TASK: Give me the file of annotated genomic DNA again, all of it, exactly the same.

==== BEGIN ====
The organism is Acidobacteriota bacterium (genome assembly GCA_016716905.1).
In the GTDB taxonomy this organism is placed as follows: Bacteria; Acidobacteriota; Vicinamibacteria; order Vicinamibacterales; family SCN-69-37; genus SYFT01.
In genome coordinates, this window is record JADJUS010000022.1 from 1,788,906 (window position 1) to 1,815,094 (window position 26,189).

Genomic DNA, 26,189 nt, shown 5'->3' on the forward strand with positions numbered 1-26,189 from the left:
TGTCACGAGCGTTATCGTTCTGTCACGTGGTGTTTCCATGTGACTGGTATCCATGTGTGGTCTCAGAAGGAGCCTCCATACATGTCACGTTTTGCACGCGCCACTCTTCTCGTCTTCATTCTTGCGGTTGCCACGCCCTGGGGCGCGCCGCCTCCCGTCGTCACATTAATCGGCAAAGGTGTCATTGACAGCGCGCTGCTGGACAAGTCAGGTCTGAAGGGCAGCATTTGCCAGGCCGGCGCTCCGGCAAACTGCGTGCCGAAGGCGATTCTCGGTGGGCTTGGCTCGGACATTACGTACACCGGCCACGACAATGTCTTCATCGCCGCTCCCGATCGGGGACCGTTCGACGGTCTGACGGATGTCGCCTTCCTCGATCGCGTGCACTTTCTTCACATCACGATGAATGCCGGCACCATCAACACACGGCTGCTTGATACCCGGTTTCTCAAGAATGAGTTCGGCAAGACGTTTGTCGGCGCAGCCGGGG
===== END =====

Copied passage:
The organism is Acidobacteriota bacterium (genome assembly GCA_016716905.1).
In the GTDB taxonomy this organism is placed as follows: Bacteria; Acidobacteriota; Vicinamibacteria; order Vicinamibacterales; family SCN-69-37; genus SYFT01.
In genome coordinates, this window is record JADJUS010000022.1 from 1,788,906 (window position 1) to 1,815,094 (window position 26,189).

Genomic DNA, 26,189 nt, shown 5'->3' on the forward strand with positions numbered 1-26,189 from the left:
TGTCACGAGCGTTATCGTTCTGTCACGTGGTGTTTCCATGTGACTGGTATCCATGTGTGGTCTCAGAAGGAGCCTCCATACATGTCACGTTTTGCACGCGCCACTCTTCTCGTCTTCATTCTTGCGGTTGCCACGCCCTGGGGCGCGCCGCCTCCCGTCGTCACATTAATCGGCAAAGGTGTCATTGACAGCGCGCTGCTGGACAAGTCAGGTCTGAAGGGCAGCATTTGCCAGGCCGGCGCTCCGGCAAACTGCGTGCCGAAGGCGATTCTCGGTGGGCTTGGCTCGGACATTACGTACACCGGCCACGACAATGTCTTCATCGCCGCTCCCGATCGGGGACCGTTCGACGGTCTGACGGATGTCGCCTTCCTCGATCGCGTGCACTTTCTTCACATCACGATGAATGCCGGCACCATCAACACACGGCTGCTTGATACCCGGTTTCTCAAGAATGAGTTCGGCAAGACGTTTGTCGGCGCAGCCGGGG